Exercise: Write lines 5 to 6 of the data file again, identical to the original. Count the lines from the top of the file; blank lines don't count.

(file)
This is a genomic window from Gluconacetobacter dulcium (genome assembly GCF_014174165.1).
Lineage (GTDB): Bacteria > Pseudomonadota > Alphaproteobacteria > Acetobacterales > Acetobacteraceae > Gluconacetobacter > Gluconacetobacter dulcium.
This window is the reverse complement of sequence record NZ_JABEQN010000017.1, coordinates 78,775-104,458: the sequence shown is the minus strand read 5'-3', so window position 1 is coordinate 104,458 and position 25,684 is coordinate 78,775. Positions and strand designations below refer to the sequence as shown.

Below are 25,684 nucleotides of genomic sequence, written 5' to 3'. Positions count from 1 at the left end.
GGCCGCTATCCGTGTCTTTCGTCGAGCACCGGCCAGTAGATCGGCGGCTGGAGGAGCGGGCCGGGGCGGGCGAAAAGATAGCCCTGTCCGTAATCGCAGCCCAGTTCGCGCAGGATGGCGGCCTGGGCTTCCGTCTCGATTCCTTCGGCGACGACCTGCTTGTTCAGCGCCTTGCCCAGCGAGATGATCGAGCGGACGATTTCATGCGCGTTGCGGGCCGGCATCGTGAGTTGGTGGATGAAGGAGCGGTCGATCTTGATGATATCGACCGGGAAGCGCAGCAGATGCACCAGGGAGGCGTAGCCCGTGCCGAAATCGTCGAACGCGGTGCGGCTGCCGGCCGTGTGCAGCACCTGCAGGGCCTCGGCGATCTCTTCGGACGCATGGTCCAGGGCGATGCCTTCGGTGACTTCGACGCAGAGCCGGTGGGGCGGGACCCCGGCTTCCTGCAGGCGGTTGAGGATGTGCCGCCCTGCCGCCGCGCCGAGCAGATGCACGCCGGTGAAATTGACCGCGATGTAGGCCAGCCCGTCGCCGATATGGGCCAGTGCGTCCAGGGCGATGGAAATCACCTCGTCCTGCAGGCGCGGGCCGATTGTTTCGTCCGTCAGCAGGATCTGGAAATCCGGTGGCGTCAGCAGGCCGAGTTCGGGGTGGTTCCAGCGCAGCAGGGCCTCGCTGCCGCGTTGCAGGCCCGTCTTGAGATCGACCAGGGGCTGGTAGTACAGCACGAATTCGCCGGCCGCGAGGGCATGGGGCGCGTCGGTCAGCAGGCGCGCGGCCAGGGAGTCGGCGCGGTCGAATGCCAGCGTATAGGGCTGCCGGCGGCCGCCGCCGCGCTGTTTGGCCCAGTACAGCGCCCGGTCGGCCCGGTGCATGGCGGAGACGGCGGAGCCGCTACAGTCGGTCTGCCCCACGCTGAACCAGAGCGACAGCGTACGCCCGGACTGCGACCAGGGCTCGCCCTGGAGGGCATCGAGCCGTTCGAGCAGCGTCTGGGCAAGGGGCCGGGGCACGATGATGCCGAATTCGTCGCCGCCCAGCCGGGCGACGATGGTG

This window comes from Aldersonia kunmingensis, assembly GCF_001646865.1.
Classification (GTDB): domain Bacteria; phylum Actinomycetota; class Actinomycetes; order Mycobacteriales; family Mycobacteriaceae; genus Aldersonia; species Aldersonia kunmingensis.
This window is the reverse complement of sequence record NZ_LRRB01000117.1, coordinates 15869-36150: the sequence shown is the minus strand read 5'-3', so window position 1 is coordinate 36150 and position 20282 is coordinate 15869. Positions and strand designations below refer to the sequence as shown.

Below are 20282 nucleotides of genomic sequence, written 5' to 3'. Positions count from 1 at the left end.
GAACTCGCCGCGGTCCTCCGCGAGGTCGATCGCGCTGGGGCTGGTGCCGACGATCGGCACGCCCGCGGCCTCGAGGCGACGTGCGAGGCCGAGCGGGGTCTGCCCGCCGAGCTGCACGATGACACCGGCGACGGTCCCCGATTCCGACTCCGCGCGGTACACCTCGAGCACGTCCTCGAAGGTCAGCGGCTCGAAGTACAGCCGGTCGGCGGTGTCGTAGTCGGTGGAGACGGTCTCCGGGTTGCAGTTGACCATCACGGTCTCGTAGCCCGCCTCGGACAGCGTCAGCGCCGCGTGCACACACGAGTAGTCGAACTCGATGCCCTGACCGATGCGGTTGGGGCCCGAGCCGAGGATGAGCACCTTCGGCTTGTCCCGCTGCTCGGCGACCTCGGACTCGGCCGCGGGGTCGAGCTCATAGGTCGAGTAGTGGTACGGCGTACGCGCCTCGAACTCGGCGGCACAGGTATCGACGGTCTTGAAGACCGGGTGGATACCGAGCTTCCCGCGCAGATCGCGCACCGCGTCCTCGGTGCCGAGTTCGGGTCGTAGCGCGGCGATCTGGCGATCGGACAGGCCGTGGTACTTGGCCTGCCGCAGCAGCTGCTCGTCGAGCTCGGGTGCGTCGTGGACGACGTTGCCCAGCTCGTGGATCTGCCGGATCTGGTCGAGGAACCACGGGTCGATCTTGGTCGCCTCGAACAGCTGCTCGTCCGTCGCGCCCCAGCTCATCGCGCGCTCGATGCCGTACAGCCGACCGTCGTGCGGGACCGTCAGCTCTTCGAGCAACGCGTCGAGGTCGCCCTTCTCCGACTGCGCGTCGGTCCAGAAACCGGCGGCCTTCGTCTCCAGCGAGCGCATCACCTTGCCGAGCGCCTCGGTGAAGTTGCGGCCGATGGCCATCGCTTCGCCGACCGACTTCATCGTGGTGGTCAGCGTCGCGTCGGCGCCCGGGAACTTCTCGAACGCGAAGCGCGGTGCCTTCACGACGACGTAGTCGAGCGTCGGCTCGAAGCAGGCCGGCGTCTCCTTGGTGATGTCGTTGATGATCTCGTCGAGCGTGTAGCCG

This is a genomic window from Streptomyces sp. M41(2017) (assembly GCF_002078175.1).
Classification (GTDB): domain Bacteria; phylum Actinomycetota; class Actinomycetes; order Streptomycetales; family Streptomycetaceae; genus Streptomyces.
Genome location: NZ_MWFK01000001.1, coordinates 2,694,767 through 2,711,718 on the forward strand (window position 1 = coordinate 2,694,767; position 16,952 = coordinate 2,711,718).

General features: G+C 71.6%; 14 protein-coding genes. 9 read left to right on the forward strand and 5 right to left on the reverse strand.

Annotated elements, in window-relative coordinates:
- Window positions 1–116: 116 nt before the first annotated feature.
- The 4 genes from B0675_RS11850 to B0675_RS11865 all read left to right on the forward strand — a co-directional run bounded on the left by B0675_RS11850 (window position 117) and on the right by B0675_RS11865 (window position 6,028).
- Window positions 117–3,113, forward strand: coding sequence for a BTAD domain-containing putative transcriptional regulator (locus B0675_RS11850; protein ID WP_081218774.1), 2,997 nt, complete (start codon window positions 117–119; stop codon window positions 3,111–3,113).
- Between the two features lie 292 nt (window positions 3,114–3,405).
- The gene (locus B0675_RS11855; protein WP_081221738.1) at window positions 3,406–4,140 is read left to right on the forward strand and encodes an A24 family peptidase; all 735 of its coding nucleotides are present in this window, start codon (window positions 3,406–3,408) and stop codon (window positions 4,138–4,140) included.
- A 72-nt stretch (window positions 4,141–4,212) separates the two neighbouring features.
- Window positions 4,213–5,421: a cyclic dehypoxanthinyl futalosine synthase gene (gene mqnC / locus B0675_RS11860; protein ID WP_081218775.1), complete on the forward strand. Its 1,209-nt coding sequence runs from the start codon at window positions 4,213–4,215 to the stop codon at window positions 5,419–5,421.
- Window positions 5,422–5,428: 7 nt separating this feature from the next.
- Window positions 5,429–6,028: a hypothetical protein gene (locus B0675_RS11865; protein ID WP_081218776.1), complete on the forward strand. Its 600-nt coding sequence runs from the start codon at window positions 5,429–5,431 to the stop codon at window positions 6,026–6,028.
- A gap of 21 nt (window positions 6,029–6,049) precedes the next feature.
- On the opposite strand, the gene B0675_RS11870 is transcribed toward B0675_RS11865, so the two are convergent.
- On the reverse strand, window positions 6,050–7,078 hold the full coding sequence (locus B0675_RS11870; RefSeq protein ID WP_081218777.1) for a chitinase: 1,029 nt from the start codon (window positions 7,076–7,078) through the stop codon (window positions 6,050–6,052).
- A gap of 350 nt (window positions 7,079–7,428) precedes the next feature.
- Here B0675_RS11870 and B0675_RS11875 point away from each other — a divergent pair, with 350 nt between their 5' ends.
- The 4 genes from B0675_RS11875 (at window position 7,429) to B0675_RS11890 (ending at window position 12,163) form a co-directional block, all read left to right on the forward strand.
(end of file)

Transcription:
GGCCGCTATCCGTGTCTTTCGTCGAGCACCGGCCAGTAGATCGGCGGCTGGAGGAGCGGGCCGGGGCGGGCGAAAAGATAGCCCTGTCCGTAATCGCAGCCCAGTTCGCGCAGGATGGCGGCCTGGGCTTCCGTCTCGATTCCTTCGGCGACGACCTGCTTGTTCAGCGCCTTGCCCAGCGAGATGATCGAGCGGACGATTTCATGCGCGTTGCGGGCCGGCATCGTGAGTTGGTGGATGAAGGAGCGGTCGATCTTGATGATATCGACCGGGAAGCGCAGCAGATGCACCAGGGAGGCGTAGCCCGTGCCGAAATCGTCGAACGCGGTGCGGCTGCCGGCCGTGTGCAGCACCTGCAGGGCCTCGGCGATCTCTTCGGACGCATGGTCCAGGGCGATGCCTTCGGTGACTTCGACGCAGAGCCGGTGGGGCGGGACCCCGGCTTCCTGCAGGCGGTTGAGGATGTGCCGCCCTGCCGCCGCGCCGAGCAGATGCACGCCGGTGAAATTGACCGCGATGTAGGCCAGCCCGTCGCCGATATGGGCCAGTGCGTCCAGGGCGATGGAAATCACCTCGTCCTGCAGGCGCGGGCCGATTGTTTCGTCCGTCAGCAGGATCTGGAAATCCGGTGGCGTCAGCAGGCCGAGTTCGGGGTGGTTCCAGCGCAGCAGGGCCTCGCTGCCGCGTTGCAGGCCCGTCTTGAGATCGACCAGGGGCTGGTAGTACAGCACGAATTCGCCGGCCGCGAGGGCATGGGGCGCGTCGGTCAGCAGGCGCGCGGCCAGGGAGTCGGCGCGGTCGAATGCCAGCGTATAGGGCTGCCGGCGGCCGCCGCCGCGCTGTTTGGCCCAGTACAGCGCCCGGTCGGCCCGGTGCATGGCGGAGACGGCGGAGCCGCTACAGTCGGTCTGCCCCACGCTGAACCAGAGCGACAGCGTACGCCCGGACTGCGACCAGGGCTCGCCCTGGAGGGCATCGAGCCGTTCGAGCAGCGTCTGGGCAAGGGGCCGGGGCACGATGATGCCGAATTCGTCGCCGCCCAGCCGGGCGACGATGGTG

This window comes from Aldersonia kunmingensis, assembly GCF_001646865.1.